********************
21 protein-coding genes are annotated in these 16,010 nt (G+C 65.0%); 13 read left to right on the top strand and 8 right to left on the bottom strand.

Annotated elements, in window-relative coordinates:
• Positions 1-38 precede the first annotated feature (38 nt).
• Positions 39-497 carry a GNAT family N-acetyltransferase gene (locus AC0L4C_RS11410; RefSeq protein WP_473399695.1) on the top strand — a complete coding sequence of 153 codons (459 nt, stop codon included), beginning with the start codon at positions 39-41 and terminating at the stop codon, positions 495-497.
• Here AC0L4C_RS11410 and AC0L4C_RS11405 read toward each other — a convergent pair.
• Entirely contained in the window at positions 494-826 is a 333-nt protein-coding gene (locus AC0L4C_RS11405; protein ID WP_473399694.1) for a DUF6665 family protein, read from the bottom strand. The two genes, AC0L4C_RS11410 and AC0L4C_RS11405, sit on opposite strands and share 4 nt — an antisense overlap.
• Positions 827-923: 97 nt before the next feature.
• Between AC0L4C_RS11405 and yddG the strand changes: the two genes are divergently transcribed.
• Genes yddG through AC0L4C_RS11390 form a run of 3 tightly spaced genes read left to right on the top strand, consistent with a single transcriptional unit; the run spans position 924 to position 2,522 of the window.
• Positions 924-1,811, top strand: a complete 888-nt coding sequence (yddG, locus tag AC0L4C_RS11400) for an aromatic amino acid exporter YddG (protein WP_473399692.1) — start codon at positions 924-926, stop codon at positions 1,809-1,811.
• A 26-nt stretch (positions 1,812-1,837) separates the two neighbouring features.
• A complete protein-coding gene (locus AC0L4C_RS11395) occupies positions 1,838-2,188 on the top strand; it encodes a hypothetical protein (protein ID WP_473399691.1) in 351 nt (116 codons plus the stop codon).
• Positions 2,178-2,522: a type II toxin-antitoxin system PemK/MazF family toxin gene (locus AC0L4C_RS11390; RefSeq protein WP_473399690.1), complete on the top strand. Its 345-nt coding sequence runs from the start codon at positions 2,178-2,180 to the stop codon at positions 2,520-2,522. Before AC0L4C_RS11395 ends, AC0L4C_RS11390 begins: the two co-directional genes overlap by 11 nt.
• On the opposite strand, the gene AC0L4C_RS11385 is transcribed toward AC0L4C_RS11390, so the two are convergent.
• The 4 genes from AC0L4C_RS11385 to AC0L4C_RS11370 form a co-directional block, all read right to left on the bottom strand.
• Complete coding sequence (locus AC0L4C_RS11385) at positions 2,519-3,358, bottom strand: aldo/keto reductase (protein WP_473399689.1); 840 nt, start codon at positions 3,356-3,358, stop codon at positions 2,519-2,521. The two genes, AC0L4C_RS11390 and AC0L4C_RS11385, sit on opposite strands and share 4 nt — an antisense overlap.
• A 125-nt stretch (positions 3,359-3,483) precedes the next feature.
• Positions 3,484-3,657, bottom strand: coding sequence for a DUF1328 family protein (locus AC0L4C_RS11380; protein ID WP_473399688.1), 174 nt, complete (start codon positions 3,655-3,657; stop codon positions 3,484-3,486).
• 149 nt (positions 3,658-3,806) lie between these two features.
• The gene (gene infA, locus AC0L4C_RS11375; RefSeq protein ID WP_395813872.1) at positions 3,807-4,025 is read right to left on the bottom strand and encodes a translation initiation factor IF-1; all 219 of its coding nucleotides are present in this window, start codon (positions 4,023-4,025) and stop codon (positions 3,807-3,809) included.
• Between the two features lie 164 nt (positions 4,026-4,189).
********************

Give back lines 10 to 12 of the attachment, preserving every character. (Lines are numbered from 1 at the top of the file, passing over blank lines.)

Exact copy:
• Positions 924-1,811, top strand: a complete 888-nt coding sequence (yddG, locus tag AC0L4C_RS11400) for an aromatic amino acid exporter YddG (protein WP_473399692.1) — start codon at positions 924-926, stop codon at positions 1,809-1,811.
• A 26-nt stretch (positions 1,812-1,837) separates the two neighbouring features.
• A complete protein-coding gene (locus AC0L4C_RS11395) occupies positions 1,838-2,188 on the top strand; it encodes a hypothetical protein (protein ID WP_473399691.1) in 351 nt (116 codons plus the stop codon).